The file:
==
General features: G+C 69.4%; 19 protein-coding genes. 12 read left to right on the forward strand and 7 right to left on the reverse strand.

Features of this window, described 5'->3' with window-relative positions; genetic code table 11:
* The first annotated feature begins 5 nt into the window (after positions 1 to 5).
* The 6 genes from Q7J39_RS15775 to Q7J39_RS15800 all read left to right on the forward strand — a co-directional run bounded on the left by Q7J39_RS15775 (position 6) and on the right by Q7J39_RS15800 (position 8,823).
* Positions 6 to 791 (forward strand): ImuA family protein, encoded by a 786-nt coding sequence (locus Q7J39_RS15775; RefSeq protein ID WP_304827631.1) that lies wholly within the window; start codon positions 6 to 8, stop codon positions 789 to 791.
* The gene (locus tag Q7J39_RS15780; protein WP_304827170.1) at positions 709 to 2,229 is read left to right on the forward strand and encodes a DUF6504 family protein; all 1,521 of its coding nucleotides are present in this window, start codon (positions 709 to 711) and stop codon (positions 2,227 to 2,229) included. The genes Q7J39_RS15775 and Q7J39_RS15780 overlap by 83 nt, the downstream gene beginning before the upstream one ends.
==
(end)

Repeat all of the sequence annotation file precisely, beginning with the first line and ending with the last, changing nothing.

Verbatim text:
General features: G+C 69.4%; 19 protein-coding genes. 12 read left to right on the forward strand and 7 right to left on the reverse strand.

Features of this window, described 5'->3' with window-relative positions; genetic code table 11:
* The first annotated feature begins 5 nt into the window (after positions 1 to 5).
* The 6 genes from Q7J39_RS15775 to Q7J39_RS15800 all read left to right on the forward strand — a co-directional run bounded on the left by Q7J39_RS15775 (position 6) and on the right by Q7J39_RS15800 (position 8,823).
* Positions 6 to 791 (forward strand): ImuA family protein, encoded by a 786-nt coding sequence (locus Q7J39_RS15775; RefSeq protein ID WP_304827631.1) that lies wholly within the window; start codon positions 6 to 8, stop codon positions 789 to 791.
* The gene (locus tag Q7J39_RS15780; protein WP_304827170.1) at positions 709 to 2,229 is read left to right on the forward strand and encodes a DUF6504 family protein; all 1,521 of its coding nucleotides are present in this window, start codon (positions 709 to 711) and stop codon (positions 2,227 to 2,229) included. The genes Q7J39_RS15775 and Q7J39_RS15780 overlap by 83 nt, the downstream gene beginning before the upstream one ends.